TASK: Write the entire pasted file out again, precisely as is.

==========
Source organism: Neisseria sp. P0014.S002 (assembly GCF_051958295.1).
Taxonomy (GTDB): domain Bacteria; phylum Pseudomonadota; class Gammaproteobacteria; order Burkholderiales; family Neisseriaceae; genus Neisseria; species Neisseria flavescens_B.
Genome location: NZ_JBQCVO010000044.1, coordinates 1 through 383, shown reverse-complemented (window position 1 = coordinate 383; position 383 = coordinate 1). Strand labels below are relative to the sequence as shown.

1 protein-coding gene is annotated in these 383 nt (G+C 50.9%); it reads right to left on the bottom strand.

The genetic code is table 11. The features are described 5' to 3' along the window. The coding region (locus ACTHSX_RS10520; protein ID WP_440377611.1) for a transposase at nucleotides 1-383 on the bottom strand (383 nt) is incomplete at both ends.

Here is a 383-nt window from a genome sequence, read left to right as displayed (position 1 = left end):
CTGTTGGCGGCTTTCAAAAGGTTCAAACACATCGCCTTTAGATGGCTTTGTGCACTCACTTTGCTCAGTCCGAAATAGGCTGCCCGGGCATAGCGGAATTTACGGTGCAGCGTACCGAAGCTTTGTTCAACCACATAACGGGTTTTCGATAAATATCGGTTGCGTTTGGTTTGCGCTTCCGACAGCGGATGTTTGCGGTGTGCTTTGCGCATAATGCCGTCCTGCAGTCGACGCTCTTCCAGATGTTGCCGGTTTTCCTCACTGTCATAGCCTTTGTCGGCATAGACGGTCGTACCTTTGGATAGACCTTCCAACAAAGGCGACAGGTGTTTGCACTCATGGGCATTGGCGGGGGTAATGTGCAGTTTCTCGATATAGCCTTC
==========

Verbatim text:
Source organism: Neisseria sp. P0014.S002 (assembly GCF_051958295.1).
Taxonomy (GTDB): domain Bacteria; phylum Pseudomonadota; class Gammaproteobacteria; order Burkholderiales; family Neisseriaceae; genus Neisseria; species Neisseria flavescens_B.
Genome location: NZ_JBQCVO010000044.1, coordinates 1 through 383, shown reverse-complemented (window position 1 = coordinate 383; position 383 = coordinate 1). Strand labels below are relative to the sequence as shown.

1 protein-coding gene is annotated in these 383 nt (G+C 50.9%); it reads right to left on the bottom strand.

The genetic code is table 11. The features are described 5' to 3' along the window. The coding region (locus ACTHSX_RS10520; protein ID WP_440377611.1) for a transposase at nucleotides 1-383 on the bottom strand (383 nt) is incomplete at both ends.

Here is a 383-nt window from a genome sequence, read left to right as displayed (position 1 = left end):
CTGTTGGCGGCTTTCAAAAGGTTCAAACACATCGCCTTTAGATGGCTTTGTGCACTCACTTTGCTCAGTCCGAAATAGGCTGCCCGGGCATAGCGGAATTTACGGTGCAGCGTACCGAAGCTTTGTTCAACCACATAACGGGTTTTCGATAAATATCGGTTGCGTTTGGTTTGCGCTTCCGACAGCGGATGTTTGCGGTGTGCTTTGCGCATAATGCCGTCCTGCAGTCGACGCTCTTCCAGATGTTGCCGGTTTTCCTCACTGTCATAGCCTTTGTCGGCATAGACGGTCGTACCTTTGGATAGACCTTCCAACAAAGGCGACAGGTGTTTGCACTCATGGGCATTGGCGGGGGTAATGTGCAGTTTCTCGATATAGCCTTC